Ani's no Chaka Khan, but the fact that she can write lines like that makes it hard to write her off. She can be insufferably precious (see "Everest") or drearily didactic (the anti-racism, anti-Springer dirge "Tis of Thee" verges on self-parody), but then she'll turn a phrase that leaves you riveted. "Trickle Down," a plodding Springsteenian ode to downsized workers, is interminable, but "Sometimes a distant siren/Can set a dog to barking late at night/Then it dominos on down/Till every dog is joining in" is a pretty awesome metaphor for the spread of bad news.
As the wracked "Dilate" proved, DiFranco's best moments are personal, not political -- in her breakup songs, you can hear the stitches ripping. "Come Away From It," an echoed plea to a lover consumed by crack, captures longing turning into rage, and DiFranco croons the slow, jagged hook over a slow drum break that suggests she's been clocking some Portishead with her Ramblin' Jack Elliott. (Of course, you'd never hear a dumb line like "Do you gotta have a triple decker super fudge sundae with a god-damn cherry on top?" in a Portishead song.) But you don't tune in to DiFranco for good artistic judgment, and on some level, there's a courage in her willingness to fuck up. Ultimately, "Up Up Up Up Up Up" testifies to her magnetism, even if she ends up treading water every time she tries to do the James Brown.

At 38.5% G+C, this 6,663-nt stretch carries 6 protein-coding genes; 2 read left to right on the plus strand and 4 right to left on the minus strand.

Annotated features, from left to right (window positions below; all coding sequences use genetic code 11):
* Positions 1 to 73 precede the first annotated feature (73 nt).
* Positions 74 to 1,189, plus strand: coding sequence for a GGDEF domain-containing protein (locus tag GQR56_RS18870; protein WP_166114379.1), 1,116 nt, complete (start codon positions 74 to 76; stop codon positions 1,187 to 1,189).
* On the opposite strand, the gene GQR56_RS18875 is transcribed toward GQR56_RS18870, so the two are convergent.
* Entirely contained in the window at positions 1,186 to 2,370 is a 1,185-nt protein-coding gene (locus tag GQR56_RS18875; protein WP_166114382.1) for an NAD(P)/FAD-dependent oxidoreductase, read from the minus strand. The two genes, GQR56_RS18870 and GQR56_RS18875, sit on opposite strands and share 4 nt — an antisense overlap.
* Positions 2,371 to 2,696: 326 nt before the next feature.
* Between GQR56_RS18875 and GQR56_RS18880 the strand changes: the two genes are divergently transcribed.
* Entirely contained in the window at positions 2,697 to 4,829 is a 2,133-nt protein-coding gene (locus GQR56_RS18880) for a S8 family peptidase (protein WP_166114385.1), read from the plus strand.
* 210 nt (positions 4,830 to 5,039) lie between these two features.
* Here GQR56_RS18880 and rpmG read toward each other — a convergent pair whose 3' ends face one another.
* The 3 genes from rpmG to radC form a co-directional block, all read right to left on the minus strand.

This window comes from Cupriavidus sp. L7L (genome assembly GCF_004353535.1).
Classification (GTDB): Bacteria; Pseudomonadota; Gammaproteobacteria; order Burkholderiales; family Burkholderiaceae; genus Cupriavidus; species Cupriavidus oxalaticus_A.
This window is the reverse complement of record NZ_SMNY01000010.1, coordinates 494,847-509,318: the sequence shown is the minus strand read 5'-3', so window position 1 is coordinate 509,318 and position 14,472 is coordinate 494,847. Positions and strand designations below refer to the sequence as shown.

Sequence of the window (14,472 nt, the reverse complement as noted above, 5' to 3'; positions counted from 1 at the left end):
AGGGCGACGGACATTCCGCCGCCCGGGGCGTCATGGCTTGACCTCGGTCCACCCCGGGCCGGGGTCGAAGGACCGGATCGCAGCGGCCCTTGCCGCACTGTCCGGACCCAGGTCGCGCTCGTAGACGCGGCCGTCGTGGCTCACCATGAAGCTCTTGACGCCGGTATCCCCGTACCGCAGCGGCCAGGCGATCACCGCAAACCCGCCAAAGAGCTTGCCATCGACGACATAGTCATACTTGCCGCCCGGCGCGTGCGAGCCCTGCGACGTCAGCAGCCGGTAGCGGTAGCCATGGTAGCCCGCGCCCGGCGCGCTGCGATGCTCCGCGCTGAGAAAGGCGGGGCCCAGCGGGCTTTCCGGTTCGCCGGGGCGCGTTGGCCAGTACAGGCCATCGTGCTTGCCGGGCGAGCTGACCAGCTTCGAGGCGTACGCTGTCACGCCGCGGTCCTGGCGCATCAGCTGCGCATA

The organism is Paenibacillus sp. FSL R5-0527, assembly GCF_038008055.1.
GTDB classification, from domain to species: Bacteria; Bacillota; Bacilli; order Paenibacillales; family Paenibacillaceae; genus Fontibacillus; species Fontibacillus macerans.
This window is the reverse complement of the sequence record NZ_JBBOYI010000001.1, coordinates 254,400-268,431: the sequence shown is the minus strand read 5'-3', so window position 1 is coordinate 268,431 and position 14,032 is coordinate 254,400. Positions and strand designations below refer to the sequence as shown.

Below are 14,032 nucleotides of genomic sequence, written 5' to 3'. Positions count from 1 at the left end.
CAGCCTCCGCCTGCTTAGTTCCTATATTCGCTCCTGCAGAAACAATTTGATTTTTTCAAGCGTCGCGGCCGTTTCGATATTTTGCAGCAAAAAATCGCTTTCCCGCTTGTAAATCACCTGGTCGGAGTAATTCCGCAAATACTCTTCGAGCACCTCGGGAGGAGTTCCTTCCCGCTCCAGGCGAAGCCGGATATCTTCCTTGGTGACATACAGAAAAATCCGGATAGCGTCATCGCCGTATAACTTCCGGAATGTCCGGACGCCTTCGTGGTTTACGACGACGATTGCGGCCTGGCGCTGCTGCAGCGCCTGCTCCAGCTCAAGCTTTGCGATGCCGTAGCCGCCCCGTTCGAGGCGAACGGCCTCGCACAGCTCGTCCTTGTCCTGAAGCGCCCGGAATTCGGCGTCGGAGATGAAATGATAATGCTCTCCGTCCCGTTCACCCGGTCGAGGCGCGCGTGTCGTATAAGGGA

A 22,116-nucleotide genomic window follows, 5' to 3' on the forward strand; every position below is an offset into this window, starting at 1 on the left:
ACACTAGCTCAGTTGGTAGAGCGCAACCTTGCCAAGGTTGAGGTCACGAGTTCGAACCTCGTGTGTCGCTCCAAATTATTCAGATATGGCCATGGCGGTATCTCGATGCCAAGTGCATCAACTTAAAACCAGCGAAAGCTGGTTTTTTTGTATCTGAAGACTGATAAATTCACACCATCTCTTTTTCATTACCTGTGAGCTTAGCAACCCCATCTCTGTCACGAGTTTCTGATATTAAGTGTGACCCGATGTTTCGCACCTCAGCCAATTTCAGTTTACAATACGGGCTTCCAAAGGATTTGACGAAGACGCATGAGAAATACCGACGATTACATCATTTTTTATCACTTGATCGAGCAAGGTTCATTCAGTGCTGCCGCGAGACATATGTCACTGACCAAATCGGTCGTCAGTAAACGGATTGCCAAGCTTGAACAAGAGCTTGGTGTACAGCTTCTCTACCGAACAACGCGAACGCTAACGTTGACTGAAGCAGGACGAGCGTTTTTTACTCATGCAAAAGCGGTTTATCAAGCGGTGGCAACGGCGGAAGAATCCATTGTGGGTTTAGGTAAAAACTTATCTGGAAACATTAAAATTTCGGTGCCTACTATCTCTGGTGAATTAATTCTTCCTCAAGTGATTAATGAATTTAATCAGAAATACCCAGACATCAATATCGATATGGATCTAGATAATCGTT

-->BY TONY SCHERMAN | I met Frank Frost back in the mid-'80s, when he told me, "There's a few other bluesman around Greenville [Miss.], but they just country folk. Myself, I'm a recording artist." We were on the set of the wretched "blues movie" "Crossroads," which Frost and his band gave whatever musical authenticity it possessed. Born in 1936 on the Arkansas side of the Mississippi Delta, Frost apprenticed himself in the '50s to legendary harmonica player/bandleader Sonny Boy Williamson and inherited Williamson's rawboned, ragtag, slyly humorous style. You could list the veteran Delta bluesmen carrying on as effectively as Frost on the fingers of one hand. His longtime partner, drummer Sam Carr (who goes back even further than Frost and has a similarly fine pedigree -- his father was the great guitarist Robert Nighthawk), is absolutely laid-back and buoyant. If that's not the feeling this album induces in you, you need a good stiff drink.
-->BY EZRA GALE | Charlie Byrd will probably forever be linked to the worldwide explosion of bossa nova in the early '60s because of his classic 1961 collaboration with Stan Getz, "Jazz Samba." Though it may cause some to overlook his classical influences, this association isn't such a bad thing, as it's encouraged him to revisit the style numerous times since then, most recently on his excellent new album, "My Inspiration: The Music of Brazil." The album is one of Byrd's most authentically Brazilian-sounding yet. Here he is backed by the Brazilian guitar, bass and drums of Trio Da Paz (Romero Lubambo, Nilson Matta and Dudaka Da Fonseca) as well as the wonderful Brazilian singer Maucha Adnet, who appears on half the tunes.
The 12 numbers on "My Inspiration" range from the expected Jobim favorites -- including enchanting versions of "So Danca Samba" and "Fotografia" -- to more eclectic choices. Chopin's Prelude in E minor (here titled "Freddy's Tune") is arranged by Byrd in a bossa style, and proves that even this familiar classical melody can sound sensuously Brazilian. Tenor saxophonist Scott Hamilton beautifully evokes Getz's famous tone throughout the album, but the real star is Byrd, who sprinkles his distinctive guitar sound all over, establishing himself once and for all as one of the few non-Brazilian masters of the genre.